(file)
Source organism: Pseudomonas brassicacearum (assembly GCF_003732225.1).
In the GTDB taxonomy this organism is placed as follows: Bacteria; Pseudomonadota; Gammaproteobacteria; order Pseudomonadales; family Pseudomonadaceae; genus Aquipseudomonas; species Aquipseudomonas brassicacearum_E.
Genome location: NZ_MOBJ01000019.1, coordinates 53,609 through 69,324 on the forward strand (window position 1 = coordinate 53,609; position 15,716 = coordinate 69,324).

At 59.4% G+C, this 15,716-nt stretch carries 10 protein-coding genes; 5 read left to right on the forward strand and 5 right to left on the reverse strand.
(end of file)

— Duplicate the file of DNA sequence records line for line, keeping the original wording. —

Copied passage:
Source organism: Pseudomonas brassicacearum (assembly GCF_003732225.1).
In the GTDB taxonomy this organism is placed as follows: Bacteria; Pseudomonadota; Gammaproteobacteria; order Pseudomonadales; family Pseudomonadaceae; genus Aquipseudomonas; species Aquipseudomonas brassicacearum_E.
Genome location: NZ_MOBJ01000019.1, coordinates 53,609 through 69,324 on the forward strand (window position 1 = coordinate 53,609; position 15,716 = coordinate 69,324).

At 59.4% G+C, this 15,716-nt stretch carries 10 protein-coding genes; 5 read left to right on the forward strand and 5 right to left on the reverse strand.